James Row DMD, PC
Serving Redmond Bend Prineville Madras

Our Approach

Now that I have told you about our mission to provide "General & Implant Dentistry at its Best ... for the Smart Consumer ... at a Whole Lot Less," let me tell you how we accomplish that mission. The following  discussion boils down how we approach your dental care, and why.


 "An ounce of prevention is worth a pound of cure."  Nowhere is that more true than in oral health.    Most patients' impression of prevention is limited to dental hygiene: namely, sound home care habits and routine cleanings by the hygienist.  But prevention is bigger than that, encompassing every aspect of dental care aimed at saving the oral tissues (teeth, gums, jawbone) that support oral function ... (biting, chewing, speech) and appearance (not just your smile, but support for the lower half of your face)! So a better word to describe what's at the heart of our approach to dentistry is "Preservation." Preservation both protects what you want to keep and maintains the foundation that you need for rebuilding what you have lost, or are at risk of losing. How to put that message in everday terms? Well, I have experienced all too often that appointment when a patient has solid teeth removed because he/she has lost virtually all the bone support for them due to periodontal gum disease;  or a patient who loses a "cracked tooth"  because the fracture that was "being watched"  has now extended between the roots of the tooth, necessitating extraction, when the propagation of the fracture could have been prevented by proactively restoring the tooth with a crown.  Another example: "Don't worry about saving 'em, Doc; I can always have 'em pulled and get implants!"  But implants require ample healthy "blocks" of bone to be placed in.  By the time the patient wants to fall back on implants as a last resort, the requisite bone anatomy for an implant(s) is often attainable only  by relatively expensive grafting procedures - or may not be attainable at all!

So preservation is the cornerstone of dental care, and plays a key role in every exam, consultation, treatment plan, and procedure, whether it is categorized as preventative, restorative, or cosmetic dentistry.  


Before any dental work is performed, it is planned ... thoroughly.   Treatment planning is preceeded by careful diagnosis of the problem/condition and is done with an eye to several considerations:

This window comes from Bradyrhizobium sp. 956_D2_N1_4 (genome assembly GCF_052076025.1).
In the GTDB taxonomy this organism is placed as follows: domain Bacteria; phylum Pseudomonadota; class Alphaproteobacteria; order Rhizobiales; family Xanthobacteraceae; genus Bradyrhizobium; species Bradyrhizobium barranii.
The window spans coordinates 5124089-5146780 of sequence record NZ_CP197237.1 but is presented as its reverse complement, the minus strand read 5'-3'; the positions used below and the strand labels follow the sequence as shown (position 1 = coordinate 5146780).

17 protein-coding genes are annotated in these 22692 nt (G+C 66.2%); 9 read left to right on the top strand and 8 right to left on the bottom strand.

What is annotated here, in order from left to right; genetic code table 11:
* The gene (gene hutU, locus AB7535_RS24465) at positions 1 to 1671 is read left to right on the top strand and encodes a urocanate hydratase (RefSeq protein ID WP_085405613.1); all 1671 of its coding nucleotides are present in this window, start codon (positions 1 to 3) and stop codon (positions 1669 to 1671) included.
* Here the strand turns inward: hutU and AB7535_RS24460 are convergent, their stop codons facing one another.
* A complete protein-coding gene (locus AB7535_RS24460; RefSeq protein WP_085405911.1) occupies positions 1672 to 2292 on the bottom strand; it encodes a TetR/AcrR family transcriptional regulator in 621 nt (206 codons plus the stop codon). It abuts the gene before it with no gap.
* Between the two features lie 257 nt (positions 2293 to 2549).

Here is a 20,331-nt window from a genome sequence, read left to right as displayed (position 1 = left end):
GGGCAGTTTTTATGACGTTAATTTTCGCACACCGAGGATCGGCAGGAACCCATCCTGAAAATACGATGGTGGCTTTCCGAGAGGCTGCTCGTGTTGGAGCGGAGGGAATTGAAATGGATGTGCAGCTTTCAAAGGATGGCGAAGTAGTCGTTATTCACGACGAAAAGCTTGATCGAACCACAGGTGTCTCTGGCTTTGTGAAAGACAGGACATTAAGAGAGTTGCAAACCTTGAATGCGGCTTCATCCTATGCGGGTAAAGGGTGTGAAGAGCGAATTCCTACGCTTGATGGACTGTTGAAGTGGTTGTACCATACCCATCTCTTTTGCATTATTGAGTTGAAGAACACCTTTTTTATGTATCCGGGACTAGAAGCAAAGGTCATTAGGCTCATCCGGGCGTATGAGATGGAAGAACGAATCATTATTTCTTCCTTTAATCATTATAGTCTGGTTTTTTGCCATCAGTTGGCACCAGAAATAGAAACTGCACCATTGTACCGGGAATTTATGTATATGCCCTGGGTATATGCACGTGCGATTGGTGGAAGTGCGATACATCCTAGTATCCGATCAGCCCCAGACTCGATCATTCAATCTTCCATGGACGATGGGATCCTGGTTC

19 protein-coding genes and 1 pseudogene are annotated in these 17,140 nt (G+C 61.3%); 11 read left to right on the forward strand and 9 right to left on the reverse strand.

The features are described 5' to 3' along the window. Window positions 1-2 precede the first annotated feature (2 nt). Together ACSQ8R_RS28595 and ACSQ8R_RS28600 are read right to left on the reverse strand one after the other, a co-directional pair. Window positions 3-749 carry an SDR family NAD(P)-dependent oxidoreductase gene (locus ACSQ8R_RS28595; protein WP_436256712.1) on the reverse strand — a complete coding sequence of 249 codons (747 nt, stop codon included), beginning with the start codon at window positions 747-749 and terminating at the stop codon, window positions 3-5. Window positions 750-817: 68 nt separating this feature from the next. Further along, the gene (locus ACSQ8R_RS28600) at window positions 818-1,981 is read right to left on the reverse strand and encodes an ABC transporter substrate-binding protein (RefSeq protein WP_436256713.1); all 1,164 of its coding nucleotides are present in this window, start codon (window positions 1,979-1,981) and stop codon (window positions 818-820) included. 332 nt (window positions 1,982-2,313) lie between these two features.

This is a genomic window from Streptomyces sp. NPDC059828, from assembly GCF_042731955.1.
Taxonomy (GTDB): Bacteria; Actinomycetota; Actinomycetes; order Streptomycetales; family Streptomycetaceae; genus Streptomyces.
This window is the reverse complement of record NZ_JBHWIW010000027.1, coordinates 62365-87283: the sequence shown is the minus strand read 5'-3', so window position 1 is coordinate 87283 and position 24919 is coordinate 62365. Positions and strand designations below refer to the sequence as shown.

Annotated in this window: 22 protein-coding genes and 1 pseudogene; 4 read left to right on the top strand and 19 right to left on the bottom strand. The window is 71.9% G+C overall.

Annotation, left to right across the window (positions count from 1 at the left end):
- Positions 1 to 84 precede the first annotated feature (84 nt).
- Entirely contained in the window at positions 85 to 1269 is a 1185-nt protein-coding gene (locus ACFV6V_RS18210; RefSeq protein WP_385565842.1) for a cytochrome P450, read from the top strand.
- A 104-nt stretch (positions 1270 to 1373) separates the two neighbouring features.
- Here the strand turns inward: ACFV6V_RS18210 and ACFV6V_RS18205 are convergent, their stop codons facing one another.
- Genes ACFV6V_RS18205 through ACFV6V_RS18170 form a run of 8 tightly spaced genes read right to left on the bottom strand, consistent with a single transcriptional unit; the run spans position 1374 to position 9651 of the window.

Preservation - does the procedure not only stop a disease process, address a durability issue, or restore lost function, but does it help prevent their recurrance, or the occurance of another detrimental condition?

Safety - can we place an implant without impinging on other structures, like nerves, sinus, nasal cavity, or even an adjacent tooth? Can we do a bridge without overloading available anchor teeth?  Does our choice of treatment square with the patient's medical conditions, or will our results be compromised or prove unattainable .. or even worse, present a health hazard to the patient... given their local or systemic biology?

Function/Effectiveness -  to what extent can we restore or preserve everday functions of  biting, chewing and speech? How lasting will our cosmetic improvements be? Is a "good Plan B" preferrable to an "iffy Plan A" (such as removing a tooth and placing an implant rather than performing a root canal and crown when the long term durability of the tooth is questionable)?

Aesthetics - although the visual impact of dental treatment (even if it is only what the patient sees when he/she brushes her teeth each morning) rarely is not a consideration, the extent to which it factors in can differ widely. It's obvious that the aesthetic demands of a downtown real estate agent  are typically greater than that of a oil roughneck working offshore.  What is not quite as straightforward is, within every patient's parameters of time, cost, and effort, the results that everyone envisons. Clarifying treatment options and intended results before starting to work is crucial.